Gaius Plinius Secundus (23 AD – August 25, 79 AD), better known as Pliny the Elder, was a Roman author, naturalist, and natural philosopher, as well as naval and army commander of the early Roman Empire, and personal friend of the emperor Vespasian. Spending most of his spare time studying, writing or investigating natural and geographic phenomena in the field, he wrote an encyclopedic work, Naturalis Historia, which became a model for all such works written subsequently.

Pliny is referring to the fact that Tacitus relied on his uncle's now missing work on the History of the German Wars. Pliny the Elder died on August 25, 79 AD, while attempting the rescue by ship of a friend and his family from the eruption of Mount Vesuvius that had just destroyed the cities of Pompeii and Herculaneum. The prevailing wind would not allow his ship to leave the shore. His companions attributed his collapse and death to toxic fumes, but they were unaffected by the fumes, suggesting natural causes.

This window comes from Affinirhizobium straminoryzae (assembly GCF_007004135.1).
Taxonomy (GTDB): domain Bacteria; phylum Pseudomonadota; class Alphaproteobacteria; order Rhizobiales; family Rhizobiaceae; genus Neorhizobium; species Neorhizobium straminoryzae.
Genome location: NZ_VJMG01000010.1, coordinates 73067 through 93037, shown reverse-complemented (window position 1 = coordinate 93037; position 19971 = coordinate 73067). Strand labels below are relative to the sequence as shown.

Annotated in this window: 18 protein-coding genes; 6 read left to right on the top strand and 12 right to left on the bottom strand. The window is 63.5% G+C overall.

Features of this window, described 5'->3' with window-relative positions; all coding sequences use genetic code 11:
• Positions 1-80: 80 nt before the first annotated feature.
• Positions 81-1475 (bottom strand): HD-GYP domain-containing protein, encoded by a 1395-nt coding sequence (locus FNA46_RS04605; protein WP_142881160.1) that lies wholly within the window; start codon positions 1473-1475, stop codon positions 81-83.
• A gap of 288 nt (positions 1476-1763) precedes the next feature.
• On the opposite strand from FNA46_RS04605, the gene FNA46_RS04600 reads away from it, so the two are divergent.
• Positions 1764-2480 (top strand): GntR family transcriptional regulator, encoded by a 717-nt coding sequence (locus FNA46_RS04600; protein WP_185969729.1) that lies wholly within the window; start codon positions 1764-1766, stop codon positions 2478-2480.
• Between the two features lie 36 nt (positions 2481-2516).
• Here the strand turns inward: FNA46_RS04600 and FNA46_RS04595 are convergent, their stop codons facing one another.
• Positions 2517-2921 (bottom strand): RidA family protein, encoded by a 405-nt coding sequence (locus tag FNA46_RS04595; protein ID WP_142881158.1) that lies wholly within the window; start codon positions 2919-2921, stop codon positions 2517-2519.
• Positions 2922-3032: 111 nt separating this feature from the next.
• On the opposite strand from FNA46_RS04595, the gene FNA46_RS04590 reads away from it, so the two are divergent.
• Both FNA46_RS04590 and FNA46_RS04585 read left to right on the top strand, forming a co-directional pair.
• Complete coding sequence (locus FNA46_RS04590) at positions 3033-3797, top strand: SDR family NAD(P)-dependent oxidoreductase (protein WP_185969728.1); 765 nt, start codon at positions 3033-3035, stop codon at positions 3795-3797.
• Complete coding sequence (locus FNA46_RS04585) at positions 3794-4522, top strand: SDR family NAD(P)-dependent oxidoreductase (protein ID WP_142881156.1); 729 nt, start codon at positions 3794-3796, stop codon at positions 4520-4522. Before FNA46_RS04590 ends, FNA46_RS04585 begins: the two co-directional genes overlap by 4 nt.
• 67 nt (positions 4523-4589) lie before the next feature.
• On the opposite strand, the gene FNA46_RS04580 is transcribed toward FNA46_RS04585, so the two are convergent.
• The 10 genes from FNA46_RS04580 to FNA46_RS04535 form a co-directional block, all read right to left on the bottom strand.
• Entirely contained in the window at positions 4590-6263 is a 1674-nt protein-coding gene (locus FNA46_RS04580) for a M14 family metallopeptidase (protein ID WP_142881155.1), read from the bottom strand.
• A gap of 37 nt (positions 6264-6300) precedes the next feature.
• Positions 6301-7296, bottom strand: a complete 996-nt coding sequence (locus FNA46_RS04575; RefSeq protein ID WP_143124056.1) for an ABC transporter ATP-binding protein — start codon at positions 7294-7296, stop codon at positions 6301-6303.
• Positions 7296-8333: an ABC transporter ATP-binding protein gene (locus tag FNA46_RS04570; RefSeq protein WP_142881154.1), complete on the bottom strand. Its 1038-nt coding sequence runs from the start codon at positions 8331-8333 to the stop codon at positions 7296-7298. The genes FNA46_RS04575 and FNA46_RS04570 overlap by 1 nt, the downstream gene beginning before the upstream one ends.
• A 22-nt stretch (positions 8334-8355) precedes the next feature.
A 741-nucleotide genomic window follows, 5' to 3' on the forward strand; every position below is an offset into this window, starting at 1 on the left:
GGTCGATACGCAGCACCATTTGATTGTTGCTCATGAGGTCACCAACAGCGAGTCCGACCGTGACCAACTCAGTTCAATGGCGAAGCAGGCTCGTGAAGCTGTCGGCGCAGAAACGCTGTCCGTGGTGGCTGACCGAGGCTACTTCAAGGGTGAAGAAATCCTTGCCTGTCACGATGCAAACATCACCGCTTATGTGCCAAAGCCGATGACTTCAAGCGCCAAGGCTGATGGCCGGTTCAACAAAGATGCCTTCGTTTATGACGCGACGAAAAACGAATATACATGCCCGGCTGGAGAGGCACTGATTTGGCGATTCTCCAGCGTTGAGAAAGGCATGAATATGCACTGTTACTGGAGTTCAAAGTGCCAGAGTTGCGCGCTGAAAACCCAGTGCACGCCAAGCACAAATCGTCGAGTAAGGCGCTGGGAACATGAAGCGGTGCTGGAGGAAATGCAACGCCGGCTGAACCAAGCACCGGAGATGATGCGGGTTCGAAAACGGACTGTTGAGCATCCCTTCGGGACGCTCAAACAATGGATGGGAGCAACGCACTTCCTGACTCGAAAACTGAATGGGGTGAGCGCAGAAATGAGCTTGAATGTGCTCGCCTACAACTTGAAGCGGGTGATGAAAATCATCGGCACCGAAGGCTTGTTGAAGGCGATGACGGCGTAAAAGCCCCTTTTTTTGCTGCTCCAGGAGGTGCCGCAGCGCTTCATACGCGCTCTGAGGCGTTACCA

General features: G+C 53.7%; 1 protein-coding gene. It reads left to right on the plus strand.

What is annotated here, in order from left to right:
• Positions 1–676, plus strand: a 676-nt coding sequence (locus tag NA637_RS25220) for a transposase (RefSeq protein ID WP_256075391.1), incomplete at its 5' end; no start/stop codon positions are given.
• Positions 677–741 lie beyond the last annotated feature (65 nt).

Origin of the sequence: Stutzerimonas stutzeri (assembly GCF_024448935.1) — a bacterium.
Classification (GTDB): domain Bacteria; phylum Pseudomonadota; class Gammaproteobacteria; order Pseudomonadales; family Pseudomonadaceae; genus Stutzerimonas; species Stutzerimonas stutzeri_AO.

Gaius Plinius Secundus Poems

Gaius Plinius Secundus Quotes

The only certainty is that nothing is certain.
Pliny The Elder (c. 23-79), Roman scholar. Historia Naturalis, bk. 2, ch. 7.
Man is the only one that knows nothing, that can learn nothing without being taught. He can neither speak nor walk nor eat, and in short he can do nothing at the prompting of nature only, but weep.
Pliny The Elder (23-79), Roman scholar. Natural History, bk. 7, sct. 4.
With a grain of salt.
Pliny The Elder (23-79), Roman scholar. Natural History, bk. 23, sct. 8. Pliny himself, in his writings, appeared to make no distinction between the true and the wildly fantastic.

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